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Vitamin C

Slices of lime covering the whole image

Next in the alphabet of vitamins is the water soluble Vitamin C. Also known as L-ascorbic acid, Vitamin C is necessary for a number of important bodily functions such as protein metabolism, immune function and also the biosynthesis of collagen, L-carnitine, and certain neurotransmitters. Vitamin C is also known as an antioxidant vitamin. According to the Office of Dietary Supplements, “Ongoing research is examining whether vitamin C, by limiting the damaging effects of free radicals through its antioxidant activity, might help prevent or delay the development of certain cancers, cardiovascular disease, and other diseases in which oxidative stress plays a causal role.”

There are many food sources for Vitamin C. The best sources for Vitamin C include: Citrus fruits, tomatoes and tomato juice, potatoes, red and green peppers, kiwifruit, broccoli, strawberries, Brussels sprouts, and cantaloupe. In addition to food sources, there are also multiple sources of supplemental Vitamin C. These sources are ascorbic acid, sodium ascorbate; calcium ascorbate; other mineral ascorbates; and ascorbic acid with bioflavonoids.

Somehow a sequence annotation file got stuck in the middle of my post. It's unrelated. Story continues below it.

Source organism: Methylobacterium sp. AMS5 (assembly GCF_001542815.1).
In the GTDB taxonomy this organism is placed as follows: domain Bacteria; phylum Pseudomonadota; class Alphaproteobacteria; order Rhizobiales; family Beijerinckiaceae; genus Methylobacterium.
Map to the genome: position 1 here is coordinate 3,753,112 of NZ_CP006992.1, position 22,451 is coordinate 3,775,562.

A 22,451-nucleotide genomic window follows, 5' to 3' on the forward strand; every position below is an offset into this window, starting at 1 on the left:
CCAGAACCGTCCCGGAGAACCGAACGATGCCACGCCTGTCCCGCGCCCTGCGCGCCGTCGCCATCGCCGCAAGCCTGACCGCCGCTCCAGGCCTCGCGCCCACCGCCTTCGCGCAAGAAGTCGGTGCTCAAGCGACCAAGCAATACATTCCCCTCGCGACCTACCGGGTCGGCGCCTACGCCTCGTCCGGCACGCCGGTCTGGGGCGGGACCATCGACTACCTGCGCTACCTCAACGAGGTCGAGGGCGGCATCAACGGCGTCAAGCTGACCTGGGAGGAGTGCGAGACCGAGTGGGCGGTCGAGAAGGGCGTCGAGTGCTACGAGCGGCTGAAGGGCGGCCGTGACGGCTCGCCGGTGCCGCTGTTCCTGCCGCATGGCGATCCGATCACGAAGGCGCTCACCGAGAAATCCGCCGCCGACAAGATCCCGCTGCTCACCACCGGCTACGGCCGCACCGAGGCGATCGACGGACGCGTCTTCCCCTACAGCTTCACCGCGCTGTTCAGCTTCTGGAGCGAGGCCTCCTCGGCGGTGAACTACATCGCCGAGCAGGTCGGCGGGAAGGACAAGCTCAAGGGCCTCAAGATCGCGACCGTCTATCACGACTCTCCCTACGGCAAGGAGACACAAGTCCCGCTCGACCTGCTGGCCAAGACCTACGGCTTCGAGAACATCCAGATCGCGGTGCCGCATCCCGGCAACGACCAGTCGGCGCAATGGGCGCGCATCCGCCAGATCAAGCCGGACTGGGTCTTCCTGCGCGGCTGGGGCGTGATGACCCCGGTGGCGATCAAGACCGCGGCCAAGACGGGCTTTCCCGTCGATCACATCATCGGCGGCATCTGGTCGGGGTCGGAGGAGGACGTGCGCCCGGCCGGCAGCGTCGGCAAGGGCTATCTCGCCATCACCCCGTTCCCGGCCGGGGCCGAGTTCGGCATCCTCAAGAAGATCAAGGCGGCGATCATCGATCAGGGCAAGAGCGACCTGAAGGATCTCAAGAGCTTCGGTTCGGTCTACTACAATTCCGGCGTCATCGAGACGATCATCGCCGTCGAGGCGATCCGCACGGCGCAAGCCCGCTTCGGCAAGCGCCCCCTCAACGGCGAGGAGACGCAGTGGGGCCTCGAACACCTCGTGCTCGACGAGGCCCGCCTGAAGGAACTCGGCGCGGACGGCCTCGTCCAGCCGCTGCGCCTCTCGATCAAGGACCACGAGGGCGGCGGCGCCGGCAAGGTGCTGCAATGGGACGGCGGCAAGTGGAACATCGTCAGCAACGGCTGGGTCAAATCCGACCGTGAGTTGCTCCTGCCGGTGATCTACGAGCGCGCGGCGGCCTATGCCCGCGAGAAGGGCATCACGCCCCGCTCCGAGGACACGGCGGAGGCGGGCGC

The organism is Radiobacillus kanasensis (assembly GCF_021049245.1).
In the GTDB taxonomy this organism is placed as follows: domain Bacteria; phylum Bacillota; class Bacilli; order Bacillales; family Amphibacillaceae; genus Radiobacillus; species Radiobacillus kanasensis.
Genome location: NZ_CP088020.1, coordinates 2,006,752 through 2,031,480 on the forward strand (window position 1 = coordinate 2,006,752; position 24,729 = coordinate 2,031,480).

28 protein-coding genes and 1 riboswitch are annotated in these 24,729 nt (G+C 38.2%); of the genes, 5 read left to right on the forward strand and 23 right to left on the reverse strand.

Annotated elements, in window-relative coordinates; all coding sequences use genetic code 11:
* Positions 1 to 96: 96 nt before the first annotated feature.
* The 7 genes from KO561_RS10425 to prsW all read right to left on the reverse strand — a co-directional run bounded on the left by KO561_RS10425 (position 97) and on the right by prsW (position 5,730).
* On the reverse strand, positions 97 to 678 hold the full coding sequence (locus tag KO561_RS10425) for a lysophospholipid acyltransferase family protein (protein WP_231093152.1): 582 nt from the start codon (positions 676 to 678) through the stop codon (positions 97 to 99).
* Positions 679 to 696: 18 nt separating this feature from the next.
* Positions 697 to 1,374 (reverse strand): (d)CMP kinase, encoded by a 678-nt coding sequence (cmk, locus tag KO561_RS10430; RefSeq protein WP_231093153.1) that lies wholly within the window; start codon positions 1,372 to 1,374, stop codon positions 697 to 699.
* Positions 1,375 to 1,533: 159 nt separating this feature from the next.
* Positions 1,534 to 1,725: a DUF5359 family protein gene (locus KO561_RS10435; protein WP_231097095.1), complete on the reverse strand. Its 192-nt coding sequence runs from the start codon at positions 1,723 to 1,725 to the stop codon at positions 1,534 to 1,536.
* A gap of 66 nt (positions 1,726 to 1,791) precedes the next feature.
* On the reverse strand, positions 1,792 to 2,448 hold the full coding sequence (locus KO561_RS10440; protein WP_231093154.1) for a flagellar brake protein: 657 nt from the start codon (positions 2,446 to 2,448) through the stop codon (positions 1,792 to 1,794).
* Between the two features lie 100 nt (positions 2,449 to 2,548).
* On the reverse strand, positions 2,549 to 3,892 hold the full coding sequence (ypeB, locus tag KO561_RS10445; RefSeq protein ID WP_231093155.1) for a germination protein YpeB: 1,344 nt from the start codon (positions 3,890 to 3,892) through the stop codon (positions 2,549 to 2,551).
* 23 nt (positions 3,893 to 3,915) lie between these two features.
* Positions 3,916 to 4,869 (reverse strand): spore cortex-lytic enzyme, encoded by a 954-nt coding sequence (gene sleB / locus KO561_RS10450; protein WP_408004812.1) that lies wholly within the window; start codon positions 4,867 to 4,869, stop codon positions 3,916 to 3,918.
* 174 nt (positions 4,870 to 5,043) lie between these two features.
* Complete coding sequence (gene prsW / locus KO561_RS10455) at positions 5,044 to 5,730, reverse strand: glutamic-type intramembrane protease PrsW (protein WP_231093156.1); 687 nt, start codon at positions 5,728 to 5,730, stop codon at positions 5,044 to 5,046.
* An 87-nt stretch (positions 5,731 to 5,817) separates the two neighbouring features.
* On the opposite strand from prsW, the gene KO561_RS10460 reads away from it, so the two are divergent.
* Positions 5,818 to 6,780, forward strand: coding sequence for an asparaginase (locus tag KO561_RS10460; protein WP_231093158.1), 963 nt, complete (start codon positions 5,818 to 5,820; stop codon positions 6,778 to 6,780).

Recommended Dietary Allowances for Vitamin C are as follows:
Age Male Female
1-3 years 15mg 15mg
4-8 years 25mg 25mg
9-13 years 45mg 45mg
14-18 years 75mg 65mg
19+ years 90mg 75mg

People who smoke require an additional 35mg/day of Vitamin C. According to the Office of Dietary Supplements, “studies consistently show that smokers have lower plasma and leukocyte vitamin C levels than nonsmokers, due in part to increased oxidative stress.” Other groups who may need additional Vitamin C supplementation are infants fed evaporated or boiled milk, individuals with limited food variety, and people with malabsorption and certain chronic diseases.

According to the Office of Dietary Supplements, “approximately 70%–90% of vitamin C is absorbed at moderate intakes of 30–180 mg/day. However, at doses above 1 g/day, absorption falls to less than 50% and absorbed, unmetabolized ascorbic acid is excreted in the urine.” For this reason it’s important to get steady dosages of this antioxidant vitamin, Vitamin C, daily.

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